Donald Judd Untitled, 1985, in the home of Diane Segard Venet, Residences Magazine, July. Image © Antoine Baralhe, Artwork © 2018 Judd Foundation/Artists Rights Society (ARS), New York
Art historian and curator Rudi Fuchs is one of the leading experts on Donald Judd works. In his accomplished career, he was Director of the Van Abbemuseum in Eindhoven, the Gemeentemuseum in The Hague and the Stedelijk Museum in Amsterdam, and President of the Chinati Foundation, among other institutions. He is currently organizing a joint exhibition of printed works by Judd and Arnulf Rainer, which will open in June 2018 at the Arnulf-Rainer-Museum in Austria.
On the occasion of the sale of Donald Judd's untitled from the collection of Diane Venet in our upcoming Evening Sale, Patrizia Koenig, Researcher & Writer for 20th Century & Contemporary Art at Phillips New York, speaks to Fuchs about Judd's approach to color within his practice.
Patrizia Koenig: Rudi, thank you for sharing your unique insights on Donald Judd's multicolored pieces. These works seem to have cultivated new critical attention at the turn of the millennium, thanks in part to your fantastic essay discussing Judd's use of color in Tate Modern's 2004 retrospective catalogue. What is the larger significance of this series within Judd's oeuvre?
Rudi Fuchs: Judd was a colorist at heart — he never could handle the term minimal art; he didn't like it very much, because in that sense he was never a minimalist. With those boxes of metal, which were made in Switzerland, he made volumes of shapes and gave them color. The shapes are simple because they are only meant to be carriers of color. They have to carry the color, to transport the color.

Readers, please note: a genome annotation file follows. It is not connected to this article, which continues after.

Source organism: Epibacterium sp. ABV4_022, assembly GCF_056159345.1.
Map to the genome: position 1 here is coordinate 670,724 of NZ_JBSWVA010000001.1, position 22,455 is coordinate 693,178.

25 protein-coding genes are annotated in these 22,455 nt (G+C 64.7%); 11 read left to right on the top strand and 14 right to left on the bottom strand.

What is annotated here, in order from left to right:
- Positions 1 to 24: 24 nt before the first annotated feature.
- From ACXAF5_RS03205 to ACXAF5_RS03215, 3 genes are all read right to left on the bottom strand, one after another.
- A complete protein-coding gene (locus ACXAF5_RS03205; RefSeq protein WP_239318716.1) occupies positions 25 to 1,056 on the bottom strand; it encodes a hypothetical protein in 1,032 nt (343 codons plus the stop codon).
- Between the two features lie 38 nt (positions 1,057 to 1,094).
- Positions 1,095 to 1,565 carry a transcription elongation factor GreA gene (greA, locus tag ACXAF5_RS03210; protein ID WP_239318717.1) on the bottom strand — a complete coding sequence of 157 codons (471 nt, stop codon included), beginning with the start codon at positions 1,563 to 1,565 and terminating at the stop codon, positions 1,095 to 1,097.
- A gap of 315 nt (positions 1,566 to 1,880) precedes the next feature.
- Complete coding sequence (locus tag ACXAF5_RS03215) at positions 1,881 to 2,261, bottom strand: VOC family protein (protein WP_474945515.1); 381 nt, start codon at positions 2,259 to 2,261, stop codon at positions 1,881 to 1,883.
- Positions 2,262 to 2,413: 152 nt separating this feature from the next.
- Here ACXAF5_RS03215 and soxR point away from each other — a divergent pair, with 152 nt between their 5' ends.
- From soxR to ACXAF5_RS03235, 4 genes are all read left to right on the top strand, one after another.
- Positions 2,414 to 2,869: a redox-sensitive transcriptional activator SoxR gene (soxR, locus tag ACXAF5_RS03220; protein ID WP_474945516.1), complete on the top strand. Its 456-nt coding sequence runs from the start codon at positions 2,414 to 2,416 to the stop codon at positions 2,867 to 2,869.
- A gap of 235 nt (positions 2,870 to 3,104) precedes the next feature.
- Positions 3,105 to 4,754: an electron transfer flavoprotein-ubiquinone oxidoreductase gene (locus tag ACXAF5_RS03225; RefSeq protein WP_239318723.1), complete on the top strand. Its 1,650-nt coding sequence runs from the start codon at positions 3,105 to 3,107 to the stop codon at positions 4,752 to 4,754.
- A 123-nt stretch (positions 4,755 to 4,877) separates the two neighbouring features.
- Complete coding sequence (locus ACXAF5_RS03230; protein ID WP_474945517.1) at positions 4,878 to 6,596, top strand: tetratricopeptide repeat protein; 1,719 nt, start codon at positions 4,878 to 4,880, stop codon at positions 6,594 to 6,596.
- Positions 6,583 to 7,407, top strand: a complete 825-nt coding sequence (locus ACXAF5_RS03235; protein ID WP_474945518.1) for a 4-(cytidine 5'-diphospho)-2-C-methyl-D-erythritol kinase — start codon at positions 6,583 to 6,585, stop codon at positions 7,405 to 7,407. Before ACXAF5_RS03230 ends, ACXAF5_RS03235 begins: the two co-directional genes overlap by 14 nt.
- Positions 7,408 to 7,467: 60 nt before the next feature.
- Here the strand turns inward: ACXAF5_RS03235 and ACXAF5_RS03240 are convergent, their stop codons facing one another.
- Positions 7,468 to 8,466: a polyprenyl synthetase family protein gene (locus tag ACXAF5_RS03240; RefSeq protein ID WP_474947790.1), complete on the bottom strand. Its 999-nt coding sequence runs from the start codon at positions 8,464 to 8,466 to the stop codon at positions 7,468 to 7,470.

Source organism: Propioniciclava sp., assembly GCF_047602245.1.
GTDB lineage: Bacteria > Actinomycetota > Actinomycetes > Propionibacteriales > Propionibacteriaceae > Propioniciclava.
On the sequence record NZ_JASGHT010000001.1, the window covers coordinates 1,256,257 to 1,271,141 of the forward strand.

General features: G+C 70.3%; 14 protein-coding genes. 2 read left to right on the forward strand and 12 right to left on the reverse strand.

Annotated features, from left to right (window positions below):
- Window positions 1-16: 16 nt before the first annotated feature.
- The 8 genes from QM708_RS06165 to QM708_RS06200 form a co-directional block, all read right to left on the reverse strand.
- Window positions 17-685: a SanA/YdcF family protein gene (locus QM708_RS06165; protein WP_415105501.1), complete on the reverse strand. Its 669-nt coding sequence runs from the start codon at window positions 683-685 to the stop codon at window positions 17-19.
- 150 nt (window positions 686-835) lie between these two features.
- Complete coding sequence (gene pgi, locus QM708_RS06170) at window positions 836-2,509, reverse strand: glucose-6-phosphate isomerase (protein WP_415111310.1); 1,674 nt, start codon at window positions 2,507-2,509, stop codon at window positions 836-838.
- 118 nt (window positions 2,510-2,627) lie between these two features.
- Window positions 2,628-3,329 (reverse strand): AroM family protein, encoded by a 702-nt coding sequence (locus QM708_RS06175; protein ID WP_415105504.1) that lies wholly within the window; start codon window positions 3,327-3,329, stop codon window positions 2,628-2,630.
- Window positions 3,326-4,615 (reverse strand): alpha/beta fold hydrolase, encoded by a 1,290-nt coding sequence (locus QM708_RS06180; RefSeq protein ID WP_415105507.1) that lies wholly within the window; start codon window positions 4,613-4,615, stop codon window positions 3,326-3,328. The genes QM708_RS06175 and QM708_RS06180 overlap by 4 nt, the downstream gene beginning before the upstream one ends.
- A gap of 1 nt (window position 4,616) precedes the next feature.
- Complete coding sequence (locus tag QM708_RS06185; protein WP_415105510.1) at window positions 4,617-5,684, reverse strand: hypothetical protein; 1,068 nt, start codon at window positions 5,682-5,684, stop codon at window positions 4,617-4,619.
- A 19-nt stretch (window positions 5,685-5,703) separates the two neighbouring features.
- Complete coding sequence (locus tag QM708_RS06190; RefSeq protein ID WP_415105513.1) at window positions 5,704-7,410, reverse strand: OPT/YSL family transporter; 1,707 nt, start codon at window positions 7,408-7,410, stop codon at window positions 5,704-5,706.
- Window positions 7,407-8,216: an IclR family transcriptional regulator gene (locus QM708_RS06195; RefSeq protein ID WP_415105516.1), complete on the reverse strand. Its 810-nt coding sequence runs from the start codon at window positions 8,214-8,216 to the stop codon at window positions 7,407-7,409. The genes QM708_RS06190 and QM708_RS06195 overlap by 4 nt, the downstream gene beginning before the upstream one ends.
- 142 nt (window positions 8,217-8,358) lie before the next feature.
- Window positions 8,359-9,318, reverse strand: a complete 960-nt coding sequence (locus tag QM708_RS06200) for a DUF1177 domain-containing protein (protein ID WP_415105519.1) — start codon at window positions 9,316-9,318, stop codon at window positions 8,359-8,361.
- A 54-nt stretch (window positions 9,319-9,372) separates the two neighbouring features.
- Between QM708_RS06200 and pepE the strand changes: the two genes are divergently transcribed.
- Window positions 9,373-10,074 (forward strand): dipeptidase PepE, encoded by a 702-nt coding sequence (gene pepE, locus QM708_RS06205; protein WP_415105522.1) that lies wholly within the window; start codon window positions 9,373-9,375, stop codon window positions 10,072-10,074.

His use of color became more complex because there simply was no reason to restrict color. He had no limits. There's no reason to restrict color like Mondrian did. Why should you do that? With Mondrian, it's maybe different, because he had a whole ideology of simplicity. And he was still making paintings, or compositions, as he called them. Mondrian was all about balance between one side and the other. With Judd, it's all very free. It's like a deck of cards. You see colors changing position all the time. It's always moving, it doesn't stop.
Donald Judd Untitled, 1985. This work will be offered in our New York Evening Sale of 20th Century & Contemporary Art on 17 May 2018.
If you compare the different multi-colored versions, this one here, in particular, is a very bright one because there's light blue, gray, black, white, this very clear red, and then this Venetian red. The colors don't mingle. The blue and the gray are an especially good group; the blue is bright, the gray is softer, but they are still extremely separate. That's what they are — colors combined in shapes.